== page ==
Project Ecuador

Project Ecuador
Giving Hope and a Future

Thursday, 25 April 2013

Great Expectations

There is nothing like having great expectations.  Today a couple came into my consulting room their hopes built high.  They had heard people have come to me and hence avoided an amputation of their leg, so now that the elderly husband has been sentenced to an amputation they came knocking at my door. 

“Doctor, we have faith in God and after God in you that you can cure my husband´s leg:” Was the opening statement.  “The hospital in Quito wants to amputate his leg, but we know you are going to cure him.” 

“Does he have an ulcer?”  I asked, not seeing any bandages on his leg. 

“No doctor, he has a cancerous tumour in his leg.” 

My heart sank as I knew they were going to be leaving disappointed.  I was not going to be able to give them the hope of a cure they were seeking. 

The elderly man had developed memory loss two months previously, which was why his wife did all the talking.  He had had the growth just below his knee for 8 months.  His wife complained vigorously that her husband had been in hospital for 2 months but that the staff had “done nothing, not even given him anything for his pain.”  Looking at his test results I could see it already had spread to his abdomen.  The man did have a swollen hard area below his knee, but he was very relaxed and not in obvious distress.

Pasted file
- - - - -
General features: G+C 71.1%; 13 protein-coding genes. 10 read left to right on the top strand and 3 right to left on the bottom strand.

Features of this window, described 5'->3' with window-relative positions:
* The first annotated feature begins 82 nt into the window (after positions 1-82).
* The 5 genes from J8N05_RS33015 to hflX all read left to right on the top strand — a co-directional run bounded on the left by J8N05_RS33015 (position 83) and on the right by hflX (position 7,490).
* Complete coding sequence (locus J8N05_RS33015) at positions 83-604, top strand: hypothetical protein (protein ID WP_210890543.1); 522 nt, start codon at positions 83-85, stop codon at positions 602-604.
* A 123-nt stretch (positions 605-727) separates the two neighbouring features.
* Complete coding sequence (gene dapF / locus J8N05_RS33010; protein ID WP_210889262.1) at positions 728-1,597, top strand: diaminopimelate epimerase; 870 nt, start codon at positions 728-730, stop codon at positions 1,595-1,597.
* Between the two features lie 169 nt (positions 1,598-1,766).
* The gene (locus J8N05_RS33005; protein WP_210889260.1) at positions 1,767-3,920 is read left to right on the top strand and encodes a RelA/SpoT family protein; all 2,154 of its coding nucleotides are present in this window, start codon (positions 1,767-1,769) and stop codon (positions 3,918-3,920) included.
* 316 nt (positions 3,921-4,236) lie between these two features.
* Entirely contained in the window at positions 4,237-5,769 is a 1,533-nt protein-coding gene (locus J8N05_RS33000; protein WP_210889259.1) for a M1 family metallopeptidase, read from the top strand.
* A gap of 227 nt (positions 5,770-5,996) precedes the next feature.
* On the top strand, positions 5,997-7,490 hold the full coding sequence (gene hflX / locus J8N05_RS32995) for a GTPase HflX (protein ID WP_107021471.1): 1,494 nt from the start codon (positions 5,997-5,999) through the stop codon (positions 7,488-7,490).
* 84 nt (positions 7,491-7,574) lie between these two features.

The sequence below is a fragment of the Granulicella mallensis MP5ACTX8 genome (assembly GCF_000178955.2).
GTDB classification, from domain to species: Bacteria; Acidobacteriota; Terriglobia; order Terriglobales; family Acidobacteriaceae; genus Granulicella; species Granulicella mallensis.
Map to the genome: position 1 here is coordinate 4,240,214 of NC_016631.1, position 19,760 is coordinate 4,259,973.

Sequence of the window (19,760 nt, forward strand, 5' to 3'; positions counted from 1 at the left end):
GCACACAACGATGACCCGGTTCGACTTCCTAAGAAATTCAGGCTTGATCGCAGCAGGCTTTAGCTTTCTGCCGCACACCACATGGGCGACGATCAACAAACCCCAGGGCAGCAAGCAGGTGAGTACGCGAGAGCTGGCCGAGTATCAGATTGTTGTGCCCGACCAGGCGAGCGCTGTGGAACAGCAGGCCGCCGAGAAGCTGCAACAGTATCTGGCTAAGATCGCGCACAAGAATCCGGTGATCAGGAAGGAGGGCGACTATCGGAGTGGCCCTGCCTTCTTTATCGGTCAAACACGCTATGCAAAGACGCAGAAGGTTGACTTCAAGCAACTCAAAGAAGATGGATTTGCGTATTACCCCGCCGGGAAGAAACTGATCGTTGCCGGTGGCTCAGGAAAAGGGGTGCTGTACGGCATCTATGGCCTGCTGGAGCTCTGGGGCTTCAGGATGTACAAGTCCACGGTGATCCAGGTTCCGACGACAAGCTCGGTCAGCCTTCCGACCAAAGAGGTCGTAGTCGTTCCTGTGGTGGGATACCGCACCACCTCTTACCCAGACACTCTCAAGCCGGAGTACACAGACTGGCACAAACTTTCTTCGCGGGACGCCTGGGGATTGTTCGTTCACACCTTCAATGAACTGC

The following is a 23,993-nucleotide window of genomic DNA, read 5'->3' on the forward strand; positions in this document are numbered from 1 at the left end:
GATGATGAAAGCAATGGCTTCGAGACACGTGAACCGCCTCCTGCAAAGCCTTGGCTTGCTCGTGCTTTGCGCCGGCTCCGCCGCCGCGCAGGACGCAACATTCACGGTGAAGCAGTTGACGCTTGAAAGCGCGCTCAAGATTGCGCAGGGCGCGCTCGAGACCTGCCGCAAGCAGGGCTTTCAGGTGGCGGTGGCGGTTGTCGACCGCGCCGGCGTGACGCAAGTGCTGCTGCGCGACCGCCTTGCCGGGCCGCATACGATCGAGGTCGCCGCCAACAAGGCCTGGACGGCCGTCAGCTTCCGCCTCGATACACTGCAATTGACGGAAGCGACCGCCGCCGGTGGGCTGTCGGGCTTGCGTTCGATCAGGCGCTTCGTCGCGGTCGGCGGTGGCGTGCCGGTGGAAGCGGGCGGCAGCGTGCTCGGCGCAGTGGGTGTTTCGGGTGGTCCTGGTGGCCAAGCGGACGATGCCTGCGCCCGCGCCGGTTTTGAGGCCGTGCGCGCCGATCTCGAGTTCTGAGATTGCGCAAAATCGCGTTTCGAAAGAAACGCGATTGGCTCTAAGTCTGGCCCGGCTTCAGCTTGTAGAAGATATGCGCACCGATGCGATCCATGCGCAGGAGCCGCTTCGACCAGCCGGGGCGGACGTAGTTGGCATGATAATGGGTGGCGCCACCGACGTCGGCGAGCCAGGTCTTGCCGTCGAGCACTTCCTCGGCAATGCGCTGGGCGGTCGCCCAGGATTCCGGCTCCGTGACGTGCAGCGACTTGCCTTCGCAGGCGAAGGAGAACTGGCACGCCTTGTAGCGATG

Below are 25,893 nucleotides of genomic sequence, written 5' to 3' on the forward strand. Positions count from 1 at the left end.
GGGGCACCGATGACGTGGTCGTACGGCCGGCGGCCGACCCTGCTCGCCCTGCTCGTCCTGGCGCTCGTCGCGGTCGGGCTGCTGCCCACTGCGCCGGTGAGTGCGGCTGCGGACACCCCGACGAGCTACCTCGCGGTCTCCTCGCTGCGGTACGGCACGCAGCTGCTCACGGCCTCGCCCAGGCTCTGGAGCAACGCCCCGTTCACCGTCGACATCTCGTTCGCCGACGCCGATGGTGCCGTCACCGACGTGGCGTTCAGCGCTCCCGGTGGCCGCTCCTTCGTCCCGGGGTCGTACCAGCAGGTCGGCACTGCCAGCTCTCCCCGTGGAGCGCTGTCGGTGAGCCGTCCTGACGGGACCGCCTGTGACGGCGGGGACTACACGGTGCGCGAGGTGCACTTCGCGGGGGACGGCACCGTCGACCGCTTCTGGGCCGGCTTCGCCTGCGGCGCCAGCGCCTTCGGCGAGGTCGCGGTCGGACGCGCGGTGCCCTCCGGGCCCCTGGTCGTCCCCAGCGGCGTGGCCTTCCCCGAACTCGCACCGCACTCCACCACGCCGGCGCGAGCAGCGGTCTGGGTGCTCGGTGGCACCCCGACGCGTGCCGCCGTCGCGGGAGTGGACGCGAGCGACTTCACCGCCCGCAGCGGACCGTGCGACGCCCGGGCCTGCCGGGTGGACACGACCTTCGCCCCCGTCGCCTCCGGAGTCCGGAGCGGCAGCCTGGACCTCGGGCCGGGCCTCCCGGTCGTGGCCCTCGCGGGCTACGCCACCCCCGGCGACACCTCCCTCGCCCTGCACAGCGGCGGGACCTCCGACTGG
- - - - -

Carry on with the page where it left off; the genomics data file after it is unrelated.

It was one of those moments when I would dearly have loved to be able to see into the future;   to know how aggressive his cancer is going to be, how long he has left and how much distress the tumour will cause him.  The couple face a difficult decision.  The hospital offers amputation as the only treatment.  But he already has spread to his abdomen – and maybe to his brain.  Amputation will remove the tumour in his leg but will not stop the disease that ultimately is going to kill him.  Is this traumatic surgery the best option?  Or will such mutilating surgery be too much for him to cope with? 

I do not know the answer, but I could help them formulate the questions they need to ask themselves and their doctors in Quito.  I could give him some medicines for his pain.  I could not cure the disease, as they had hoped, but I could offer to accompany them along their journey.  I pray the decision they make will be the one that causes that poor man the least suffering possible in the circumstances, and that their faith sustains them in the days to come.     

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